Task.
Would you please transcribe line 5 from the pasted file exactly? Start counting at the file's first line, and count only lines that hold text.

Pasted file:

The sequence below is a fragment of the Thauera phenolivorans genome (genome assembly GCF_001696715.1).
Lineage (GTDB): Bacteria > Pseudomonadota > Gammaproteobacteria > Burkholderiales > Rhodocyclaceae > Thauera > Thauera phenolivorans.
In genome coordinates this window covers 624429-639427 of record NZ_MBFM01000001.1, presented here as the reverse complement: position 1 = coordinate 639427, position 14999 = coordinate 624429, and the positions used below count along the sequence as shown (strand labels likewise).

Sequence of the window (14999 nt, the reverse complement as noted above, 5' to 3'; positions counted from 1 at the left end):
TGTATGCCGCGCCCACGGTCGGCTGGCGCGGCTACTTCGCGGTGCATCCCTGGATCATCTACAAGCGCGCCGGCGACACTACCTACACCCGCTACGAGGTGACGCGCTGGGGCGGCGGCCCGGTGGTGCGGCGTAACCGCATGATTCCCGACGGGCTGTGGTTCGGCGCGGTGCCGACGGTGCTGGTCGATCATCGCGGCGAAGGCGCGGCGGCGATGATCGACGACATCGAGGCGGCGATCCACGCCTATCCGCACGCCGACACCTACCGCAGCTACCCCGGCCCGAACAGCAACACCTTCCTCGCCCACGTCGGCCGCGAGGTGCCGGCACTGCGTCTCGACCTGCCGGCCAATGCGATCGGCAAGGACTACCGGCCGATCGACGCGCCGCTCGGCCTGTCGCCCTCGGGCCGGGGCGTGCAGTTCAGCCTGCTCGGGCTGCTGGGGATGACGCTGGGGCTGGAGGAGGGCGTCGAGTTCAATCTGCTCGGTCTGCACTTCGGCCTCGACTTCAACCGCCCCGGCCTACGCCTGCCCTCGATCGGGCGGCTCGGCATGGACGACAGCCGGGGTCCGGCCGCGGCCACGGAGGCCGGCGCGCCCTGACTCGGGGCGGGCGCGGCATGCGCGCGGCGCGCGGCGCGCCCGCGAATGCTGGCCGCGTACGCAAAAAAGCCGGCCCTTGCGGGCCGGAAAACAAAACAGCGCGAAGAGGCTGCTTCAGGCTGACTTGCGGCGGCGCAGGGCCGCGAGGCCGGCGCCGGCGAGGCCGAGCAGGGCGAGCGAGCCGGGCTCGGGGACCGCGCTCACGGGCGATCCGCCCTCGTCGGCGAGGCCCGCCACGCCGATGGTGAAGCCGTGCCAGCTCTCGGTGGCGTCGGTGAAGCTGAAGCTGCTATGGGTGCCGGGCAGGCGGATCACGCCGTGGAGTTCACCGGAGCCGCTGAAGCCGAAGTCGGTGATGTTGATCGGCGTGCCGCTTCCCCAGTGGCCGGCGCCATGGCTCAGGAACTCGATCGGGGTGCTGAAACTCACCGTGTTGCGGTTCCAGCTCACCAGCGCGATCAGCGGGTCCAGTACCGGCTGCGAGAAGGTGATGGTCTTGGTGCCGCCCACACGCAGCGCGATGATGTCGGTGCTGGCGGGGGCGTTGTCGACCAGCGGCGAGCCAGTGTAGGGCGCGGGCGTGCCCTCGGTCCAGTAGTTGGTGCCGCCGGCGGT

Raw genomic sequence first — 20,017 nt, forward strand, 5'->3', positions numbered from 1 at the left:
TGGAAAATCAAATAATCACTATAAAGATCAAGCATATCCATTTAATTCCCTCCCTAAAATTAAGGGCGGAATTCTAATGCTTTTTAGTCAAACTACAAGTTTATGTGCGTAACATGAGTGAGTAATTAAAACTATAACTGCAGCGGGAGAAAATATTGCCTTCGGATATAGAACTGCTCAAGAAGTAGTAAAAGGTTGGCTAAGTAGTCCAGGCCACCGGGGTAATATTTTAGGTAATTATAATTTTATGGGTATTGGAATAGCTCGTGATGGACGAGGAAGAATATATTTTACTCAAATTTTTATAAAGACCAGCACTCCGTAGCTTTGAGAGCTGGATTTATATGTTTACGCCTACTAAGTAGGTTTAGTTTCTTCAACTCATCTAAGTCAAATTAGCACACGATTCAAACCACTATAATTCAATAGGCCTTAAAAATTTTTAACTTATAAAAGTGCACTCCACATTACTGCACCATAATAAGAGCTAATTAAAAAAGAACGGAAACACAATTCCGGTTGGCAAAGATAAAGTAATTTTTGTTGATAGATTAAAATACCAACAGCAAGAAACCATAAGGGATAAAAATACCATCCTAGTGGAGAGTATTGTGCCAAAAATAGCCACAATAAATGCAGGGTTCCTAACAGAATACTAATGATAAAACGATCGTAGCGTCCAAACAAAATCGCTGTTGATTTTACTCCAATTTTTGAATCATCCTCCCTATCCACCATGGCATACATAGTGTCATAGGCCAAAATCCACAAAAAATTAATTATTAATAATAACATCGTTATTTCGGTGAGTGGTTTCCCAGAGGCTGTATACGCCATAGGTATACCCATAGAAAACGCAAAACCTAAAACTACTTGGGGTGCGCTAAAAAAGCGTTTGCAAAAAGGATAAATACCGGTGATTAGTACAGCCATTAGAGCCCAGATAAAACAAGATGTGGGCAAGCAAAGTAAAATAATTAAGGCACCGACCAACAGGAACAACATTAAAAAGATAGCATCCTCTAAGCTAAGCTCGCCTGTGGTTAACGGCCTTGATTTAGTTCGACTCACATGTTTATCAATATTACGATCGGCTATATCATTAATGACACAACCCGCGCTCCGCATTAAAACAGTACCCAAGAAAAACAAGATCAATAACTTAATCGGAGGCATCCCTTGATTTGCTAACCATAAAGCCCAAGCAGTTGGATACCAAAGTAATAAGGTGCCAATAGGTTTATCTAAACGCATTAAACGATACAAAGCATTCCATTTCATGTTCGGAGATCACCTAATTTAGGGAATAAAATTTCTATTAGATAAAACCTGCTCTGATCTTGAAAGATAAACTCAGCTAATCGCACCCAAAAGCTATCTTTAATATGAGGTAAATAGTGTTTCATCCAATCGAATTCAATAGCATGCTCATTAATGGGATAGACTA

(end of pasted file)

TGTATGCCGCGCCCACGGTCGGCTGGCGCGGCTACTTCGCGGTGCATCCCTGGATCATCTACAAGCGCGCCGGCGACACTACCTACACCCGCTACGAGGTGACGCGCTGGGGCGGCGGCCCGGTGGTGCGGCGTAACCGCATGATTCCCGACGGGCTGTGGTTCGGCGCGGTGCCGACGGTGCTGGTCGATCATCGCGGCGAAGGCGCGGCGGCGATGATCGACGACATCGAGGCGGCGATCCACGCCTATCCGCACGCCGACACCTACCGCAGCTACCCCGGCCCGAACAGCAACACCTTCCTCGCCCACGTCGGCCGCGAGGTGCCGGCACTGCGTCTCGACCTGCCGGCCAATGCGATCGGCAAGGACTACCGGCCGATCGACGCGCCGCTCGGCCTGTCGCCCTCGGGCCGGGGCGTGCAGTTCAGCCTGCTCGGGCTGCTGGGGATGACGCTGGGGCTGGAGGAGGGCGTCGAGTTCAATCTGCTCGGTCTGCACTTCGGCCTCGACTTCAACCGCCCCGGCCTACGCCTGCCCTCGATCGGGCGGCTCGGCATGGACGACAGCCGGGGTCCGGCCGCGGCCACGGAGGCCGGCGCGCCCTGACTCGGGGCGGGCGCGGCATGCGCGCGGCGCGCGGCGCGCCCGCGAATGCTGGCCGCGTACGCAAAAAAGCCGGCCCTTGCGGGCCGGAAAACAAAACAGCGCGAAGAGGCTGCTTCAGGCTGACTTGCGGCGGCGCAGGGCCGCGAGGCCGGCGCCGGCGAGGCCGAGCAGGGCGAGCGAGCCGGGCTCGGGGACCGCGCTCACGGGCGATCCGCCCTCGTCGGCGAGGCCCGCCACGCCGATGGTGAAGCCGTGCCAGCTCTCGGTGGCGTCGGTGAAGCTGAAGCTGCTATGGGTGCCGGGCAGGCGGATCACGCCGTGGAGTTCACCGGAGCCGCTGAAGCCGAAGTCGGTGATGTTGATCGGCGTGCCGCTTCCCCAGTGGCCGGCGCCATGGCTCAGGAACTCGATCGGGGTGCTGAAACTCACCGTGTTGCGGTTCCAGCTCACCAGCGCGATCAGCGGGTCCAGTACCGGCTGCGAGAAGGTGATGGTCTTGGTGCCGCCCACACGCAGCGCGATGATGTCGGTGCTGGCGGGGGCGTTGTCGACCAGCGGCGAGCCAGTGTAGGGCGCGGGCGTGCCCTCGGTCCAGTAGTTGGTGCCGCCGGCGGT